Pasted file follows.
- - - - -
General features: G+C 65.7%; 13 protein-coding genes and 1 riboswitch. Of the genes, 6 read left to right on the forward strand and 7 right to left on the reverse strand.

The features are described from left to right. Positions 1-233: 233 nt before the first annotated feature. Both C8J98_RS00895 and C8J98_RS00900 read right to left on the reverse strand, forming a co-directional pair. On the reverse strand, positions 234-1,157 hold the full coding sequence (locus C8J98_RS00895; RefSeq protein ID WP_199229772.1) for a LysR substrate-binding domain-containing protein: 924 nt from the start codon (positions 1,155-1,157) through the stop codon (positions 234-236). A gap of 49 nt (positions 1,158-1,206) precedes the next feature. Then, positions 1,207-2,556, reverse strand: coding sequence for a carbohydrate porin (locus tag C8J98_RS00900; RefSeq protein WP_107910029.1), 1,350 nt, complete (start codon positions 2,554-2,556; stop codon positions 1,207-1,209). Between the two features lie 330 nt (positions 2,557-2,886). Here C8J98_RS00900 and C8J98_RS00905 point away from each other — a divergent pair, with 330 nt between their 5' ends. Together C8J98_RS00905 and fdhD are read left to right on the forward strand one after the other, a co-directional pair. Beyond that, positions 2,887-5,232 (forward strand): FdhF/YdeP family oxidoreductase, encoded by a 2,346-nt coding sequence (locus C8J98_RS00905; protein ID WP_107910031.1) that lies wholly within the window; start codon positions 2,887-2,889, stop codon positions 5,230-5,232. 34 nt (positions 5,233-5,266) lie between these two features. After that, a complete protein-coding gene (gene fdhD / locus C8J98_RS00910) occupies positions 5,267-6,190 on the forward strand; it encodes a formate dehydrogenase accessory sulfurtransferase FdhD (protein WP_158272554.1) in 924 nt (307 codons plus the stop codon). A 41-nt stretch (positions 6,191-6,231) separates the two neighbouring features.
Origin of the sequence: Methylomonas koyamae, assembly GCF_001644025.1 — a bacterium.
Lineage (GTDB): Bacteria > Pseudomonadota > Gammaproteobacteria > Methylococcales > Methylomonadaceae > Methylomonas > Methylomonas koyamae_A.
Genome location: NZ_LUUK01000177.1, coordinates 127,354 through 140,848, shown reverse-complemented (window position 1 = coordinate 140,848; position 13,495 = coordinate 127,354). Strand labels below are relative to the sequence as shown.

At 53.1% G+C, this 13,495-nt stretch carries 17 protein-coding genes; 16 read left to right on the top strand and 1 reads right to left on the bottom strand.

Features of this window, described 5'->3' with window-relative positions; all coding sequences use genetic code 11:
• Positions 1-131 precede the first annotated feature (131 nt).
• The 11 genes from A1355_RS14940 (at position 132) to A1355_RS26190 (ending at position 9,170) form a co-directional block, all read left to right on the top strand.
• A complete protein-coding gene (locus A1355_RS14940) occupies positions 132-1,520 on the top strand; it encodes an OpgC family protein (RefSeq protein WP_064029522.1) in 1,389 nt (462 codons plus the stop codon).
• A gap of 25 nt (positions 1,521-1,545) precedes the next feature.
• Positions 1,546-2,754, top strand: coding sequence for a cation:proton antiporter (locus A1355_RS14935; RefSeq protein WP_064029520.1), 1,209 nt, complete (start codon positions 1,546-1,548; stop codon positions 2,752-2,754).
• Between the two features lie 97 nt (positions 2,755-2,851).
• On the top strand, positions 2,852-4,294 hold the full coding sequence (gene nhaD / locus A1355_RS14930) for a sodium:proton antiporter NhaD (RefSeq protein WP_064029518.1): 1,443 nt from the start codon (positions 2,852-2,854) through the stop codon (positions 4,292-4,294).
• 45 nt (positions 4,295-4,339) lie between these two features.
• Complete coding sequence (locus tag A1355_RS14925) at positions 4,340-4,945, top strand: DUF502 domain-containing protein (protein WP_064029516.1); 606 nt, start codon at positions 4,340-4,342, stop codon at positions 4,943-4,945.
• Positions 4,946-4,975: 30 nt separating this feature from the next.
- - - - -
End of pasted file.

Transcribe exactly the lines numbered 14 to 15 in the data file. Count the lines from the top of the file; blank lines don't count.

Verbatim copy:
• On the top strand, positions 2,852-4,294 hold the full coding sequence (gene nhaD / locus A1355_RS14930) for a sodium:proton antiporter NhaD (RefSeq protein WP_064029518.1): 1,443 nt from the start codon (positions 2,852-2,854) through the stop codon (positions 4,292-4,294).
• 45 nt (positions 4,295-4,339) lie between these two features.